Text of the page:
September/October 2020: Proactive Parenting

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Posted By on August 27, 2020

Mothers Awareness on School-age Kids offers tools to help families thrive

It was like any other day. Stay-at-home mom Kimberly Cabral was driving her sixth-grade son home from baseball practice when she decided to initiate what would turn into a fateful conversation.

“When I was your age, kids were talking about sex. Have you heard anything?” she asked.

The floodgates opened. Cabral’s son reported that kids his age were smoking pot, sniffing Purell, having oral sex. He hadn’t done any of these things, but he clearly wanted to talk.

“I kept driving because I didn’t want the conversation to stop,” Cabral said. She did laps up and down Scottsdale Road before suggesting they stop for ice cream and talk.

“He was ready, but he was waiting for me to bring it up,” she said.

Cabral was stunned. After all, she volunteered at school, was involved in her kids’ activities and knew all the families in their neighborhood. “What do you mean our kids are smoking pot in elementary?” she said. “I had the time and the resources to know, and I knew nothing.”

That was 2007. Since then, Cabral has gone on to found Mothers Awareness on School-age Kids, or MASK, a Scottsdale-based nonprofit dedicated to educating families on rapidly changing issues.

“For me growing up, communication was nonexistent. My family didn’t talk about anything,” Cabral said. She wanted a different environment for the five kids in her blended family. So Cabral took parenting classes and talked to counselors, psychologists and police departments. “I started discovering a world that I had no idea about,” she said.

She contacted nonprofits that specialized in the issues, but found they were siloed into single topics. They only talked about bullying or drugs or eating disorders, and they didn’t start their prevention programs until junior high or high school. “Everything I learned about drugs, self-esteem, eating disorders and depression was that they are interconnected, and kids are most impressionable in the younger ages. Why aren’t we talking about everything, and talking about it from a young age?” she said.

After finding nothing to educate parents and kids on a wide range of topics from an early age, Cabral enlisted the help of experts and friends and began developing MASK programming, starting from kindergarten and going all the way through college. The approach was to educate both children and families. So MASK would present at schools or clubs but also try to reach parents, grandparents and caregivers – sometimes to disheartening results. “We would present to 1,000 kids and offer the parent version of it. Maybe 5 or 10 parents would show up,” Cabral said.

Desperate to get life-saving information into families’ hands, MASK regrouped and in early 2011 launched MASK, the magazine. The quarterly publication homes in on a topic from cover to cover, offering tools, advice and expertise on how to discuss it with children in a positive way.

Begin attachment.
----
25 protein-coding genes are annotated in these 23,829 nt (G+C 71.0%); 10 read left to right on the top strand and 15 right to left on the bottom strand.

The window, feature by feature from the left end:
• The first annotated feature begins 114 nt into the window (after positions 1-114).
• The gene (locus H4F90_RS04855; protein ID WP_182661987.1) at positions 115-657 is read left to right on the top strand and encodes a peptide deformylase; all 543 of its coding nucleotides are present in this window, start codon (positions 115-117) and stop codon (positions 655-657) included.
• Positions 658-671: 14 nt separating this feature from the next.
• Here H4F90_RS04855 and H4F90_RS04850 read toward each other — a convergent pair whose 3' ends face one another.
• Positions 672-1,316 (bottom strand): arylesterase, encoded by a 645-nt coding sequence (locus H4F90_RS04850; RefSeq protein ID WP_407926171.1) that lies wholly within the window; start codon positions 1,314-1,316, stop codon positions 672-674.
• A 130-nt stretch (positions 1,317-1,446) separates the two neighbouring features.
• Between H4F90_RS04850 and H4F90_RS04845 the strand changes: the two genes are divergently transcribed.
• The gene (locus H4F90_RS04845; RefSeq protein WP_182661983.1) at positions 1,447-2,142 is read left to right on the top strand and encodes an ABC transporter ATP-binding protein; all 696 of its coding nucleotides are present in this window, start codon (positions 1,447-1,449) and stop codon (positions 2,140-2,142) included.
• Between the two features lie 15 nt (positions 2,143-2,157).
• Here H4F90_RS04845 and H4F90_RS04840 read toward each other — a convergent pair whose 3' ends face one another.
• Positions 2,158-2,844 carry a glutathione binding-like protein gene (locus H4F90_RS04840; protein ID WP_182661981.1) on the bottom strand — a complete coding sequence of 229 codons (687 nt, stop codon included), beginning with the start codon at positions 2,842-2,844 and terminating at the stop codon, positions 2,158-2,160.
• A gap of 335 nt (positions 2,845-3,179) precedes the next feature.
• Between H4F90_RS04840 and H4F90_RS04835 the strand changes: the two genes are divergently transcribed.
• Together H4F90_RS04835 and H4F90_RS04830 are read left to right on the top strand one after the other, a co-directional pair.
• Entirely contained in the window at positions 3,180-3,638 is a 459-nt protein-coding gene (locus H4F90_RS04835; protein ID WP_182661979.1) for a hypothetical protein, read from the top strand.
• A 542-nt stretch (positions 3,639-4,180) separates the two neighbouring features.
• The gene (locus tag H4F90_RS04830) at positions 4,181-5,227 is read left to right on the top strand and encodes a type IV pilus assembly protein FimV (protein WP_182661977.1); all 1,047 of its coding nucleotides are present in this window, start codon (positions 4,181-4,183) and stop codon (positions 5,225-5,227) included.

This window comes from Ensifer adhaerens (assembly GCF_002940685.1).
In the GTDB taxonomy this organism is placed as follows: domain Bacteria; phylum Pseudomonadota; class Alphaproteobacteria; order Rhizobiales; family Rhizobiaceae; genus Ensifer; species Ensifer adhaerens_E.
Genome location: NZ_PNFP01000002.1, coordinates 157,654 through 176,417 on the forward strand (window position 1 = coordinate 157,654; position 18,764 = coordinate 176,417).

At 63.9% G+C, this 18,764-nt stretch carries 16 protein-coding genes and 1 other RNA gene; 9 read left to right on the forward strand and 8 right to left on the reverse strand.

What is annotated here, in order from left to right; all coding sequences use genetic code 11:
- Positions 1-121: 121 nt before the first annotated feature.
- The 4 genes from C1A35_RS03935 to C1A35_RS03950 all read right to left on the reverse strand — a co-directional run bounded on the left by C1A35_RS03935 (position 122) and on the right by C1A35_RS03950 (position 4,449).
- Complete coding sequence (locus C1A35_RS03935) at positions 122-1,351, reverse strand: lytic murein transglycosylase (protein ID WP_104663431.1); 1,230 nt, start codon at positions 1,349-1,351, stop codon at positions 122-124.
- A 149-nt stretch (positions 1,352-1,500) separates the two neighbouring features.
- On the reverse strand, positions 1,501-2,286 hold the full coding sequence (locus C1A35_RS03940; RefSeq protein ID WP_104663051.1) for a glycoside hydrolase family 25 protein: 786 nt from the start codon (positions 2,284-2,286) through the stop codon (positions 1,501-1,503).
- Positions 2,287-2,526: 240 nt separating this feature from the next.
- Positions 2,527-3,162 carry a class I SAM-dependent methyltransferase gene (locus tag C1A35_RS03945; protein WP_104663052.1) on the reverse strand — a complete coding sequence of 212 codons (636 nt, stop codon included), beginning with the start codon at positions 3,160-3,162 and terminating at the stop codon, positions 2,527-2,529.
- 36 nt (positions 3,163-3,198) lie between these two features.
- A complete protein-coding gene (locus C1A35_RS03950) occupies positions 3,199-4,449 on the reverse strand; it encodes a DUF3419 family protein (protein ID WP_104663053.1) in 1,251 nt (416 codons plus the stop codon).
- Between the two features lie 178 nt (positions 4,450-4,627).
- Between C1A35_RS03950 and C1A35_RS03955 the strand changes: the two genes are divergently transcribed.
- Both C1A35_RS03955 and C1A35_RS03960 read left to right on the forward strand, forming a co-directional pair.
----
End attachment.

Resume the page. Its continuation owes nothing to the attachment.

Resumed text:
Launched at a historically bad time for print publications, MASK magazine nevertheless created buzz right away. In November 2011, a call came from New York saying the magazine had been named one of the year’s 15 hottest launches. “None of us had a magazine background at all, and we didn’t know what was going on,” Cabral said. “We went to New York and were in the same room as Bloomberg, HGTV Magazine and People.”

For the MASK team, the award validated the work they were doing. “In the beginning, it was a grassroots effort that literally started in my closet. But I knew that this is a national or even a global need,” Cabral said.

Open an issue of MASK magazine and that ambition is clear. Though Cabral remains the only full-time employee, the publication is polished and contains interviews with thought leaders and celebrities. “MASK is really about people and family, and nobody is immune to our topics. It can happen to any demographic – any social or economic position. It comes down to family, and who doesn’t want to support family?” Cabral said.

Despite MASK’s success, Cabral felt the organization was becoming something of a one-and-done for schools. MASK would go in and do a program about bullying or drug prevention but not truly make change. “Five years ago, I went to my board and said, ‘Listen, I do this to save a life, and this isn’t working.'”

As a result, in addition to the magazine, they created the MASK E3 Institute, a comprehensive, multi-year program designed to engage, educate and empower. With content provided in a video-based format, the Institute offers preschool to college-age kids tools to cope with a number of issues, including peer pressure, technological challenges, self-esteem and boundaries.

Built to meet educational standards, the E3 curriculum has been in a pilot phase for three years at Norterra Canyon, a K-8 school in the Deer Valley Unified School District. “The teachers love it,” said Mary Smitten, a teacher at the school. “The lessons come for us laid out beautifully. So we start at the beginning of the book and work our way through.”

Smitten recounts an incident on a school bus last year as evidence that the lessons are taking hold. “A middle-school student was bullying another student and her friends stood up and spoke out – that was the language they used. That’s the MASK language: ‘stand up, speak up’ about what is wrong.”

Naturally, middle-schoolers being middle-schoolers, eye-rolls are common during MASK’s lessons, but Smitten says they are changing the school’s culture. “If you watch students on the playground or hear them in the cafeteria, you can see them using the tools they’ve learned. In their own teen way, they’re absorbing the information,” she said.

Which may have life-saving consequences. A lesson on cyberbullying opened students’ eyes to the information they share online. People need to set some ground rules for staying safe online, especially in light of what can happen. MASK told the story of a stalker who tracked a girl down in person after seeing her school sweatshirt in her room while Facetiming with her. “It was eye-opening for them to learn they need to be careful about the images they show and what stalkers and cyberbullies pick up on. They were shocked,” Smitten said.